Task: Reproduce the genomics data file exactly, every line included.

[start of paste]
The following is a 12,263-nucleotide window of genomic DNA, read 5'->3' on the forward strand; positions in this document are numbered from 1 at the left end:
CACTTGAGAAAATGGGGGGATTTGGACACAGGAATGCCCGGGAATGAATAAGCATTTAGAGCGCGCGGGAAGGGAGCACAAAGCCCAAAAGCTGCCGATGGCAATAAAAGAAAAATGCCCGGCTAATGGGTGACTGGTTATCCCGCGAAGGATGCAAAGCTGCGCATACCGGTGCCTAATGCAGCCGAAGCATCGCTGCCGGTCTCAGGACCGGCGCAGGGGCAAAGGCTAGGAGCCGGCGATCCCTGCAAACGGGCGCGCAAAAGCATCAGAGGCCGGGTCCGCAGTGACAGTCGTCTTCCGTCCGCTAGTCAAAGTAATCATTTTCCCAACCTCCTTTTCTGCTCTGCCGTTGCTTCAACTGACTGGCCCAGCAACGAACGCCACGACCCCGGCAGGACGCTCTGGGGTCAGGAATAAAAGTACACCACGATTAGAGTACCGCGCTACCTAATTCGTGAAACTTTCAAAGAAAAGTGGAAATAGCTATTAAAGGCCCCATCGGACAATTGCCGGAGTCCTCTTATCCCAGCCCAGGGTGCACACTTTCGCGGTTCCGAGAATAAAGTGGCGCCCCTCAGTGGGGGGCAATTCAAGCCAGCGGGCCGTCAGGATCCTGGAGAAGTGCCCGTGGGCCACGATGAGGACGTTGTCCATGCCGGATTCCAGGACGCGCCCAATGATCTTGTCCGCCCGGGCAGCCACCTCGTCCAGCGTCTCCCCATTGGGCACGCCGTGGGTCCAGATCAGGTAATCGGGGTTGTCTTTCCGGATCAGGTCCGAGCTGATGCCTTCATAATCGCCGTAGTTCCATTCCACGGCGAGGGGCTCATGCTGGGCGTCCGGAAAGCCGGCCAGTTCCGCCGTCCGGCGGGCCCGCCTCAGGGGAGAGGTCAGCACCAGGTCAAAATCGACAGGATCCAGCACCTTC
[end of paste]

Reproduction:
The following is a 12,263-nucleotide window of genomic DNA, read 5'->3' on the forward strand; positions in this document are numbered from 1 at the left end:
CACTTGAGAAAATGGGGGGATTTGGACACAGGAATGCCCGGGAATGAATAAGCATTTAGAGCGCGCGGGAAGGGAGCACAAAGCCCAAAAGCTGCCGATGGCAATAAAAGAAAAATGCCCGGCTAATGGGTGACTGGTTATCCCGCGAAGGATGCAAAGCTGCGCATACCGGTGCCTAATGCAGCCGAAGCATCGCTGCCGGTCTCAGGACCGGCGCAGGGGCAAAGGCTAGGAGCCGGCGATCCCTGCAAACGGGCGCGCAAAAGCATCAGAGGCCGGGTCCGCAGTGACAGTCGTCTTCCGTCCGCTAGTCAAAGTAATCATTTTCCCAACCTCCTTTTCTGCTCTGCCGTTGCTTCAACTGACTGGCCCAGCAACGAACGCCACGACCCCGGCAGGACGCTCTGGGGTCAGGAATAAAAGTACACCACGATTAGAGTACCGCGCTACCTAATTCGTGAAACTTTCAAAGAAAAGTGGAAATAGCTATTAAAGGCCCCATCGGACAATTGCCGGAGTCCTCTTATCCCAGCCCAGGGTGCACACTTTCGCGGTTCCGAGAATAAAGTGGCGCCCCTCAGTGGGGGGCAATTCAAGCCAGCGGGCCGTCAGGATCCTGGAGAAGTGCCCGTGGGCCACGATGAGGACGTTGTCCATGCCGGATTCCAGGACGCGCCCAATGATCTTGTCCGCCCGGGCAGCCACCTCGTCCAGCGTCTCCCCATTGGGCACGCCGTGGGTCCAGATCAGGTAATCGGGGTTGTCTTTCCGGATCAGGTCCGAGCTGATGCCTTCATAATCGCCGTAGTTCCATTCCACGGCGAGGGGCTCATGCTGGGCGTCCGGAAAGCCGGCCAGTTCCGCCGTCCGGCGGGCCCGCCTCAGGGGAGAGGTCAGCACCAGGTCAAAATCGACAGGATCCAGCACCTTC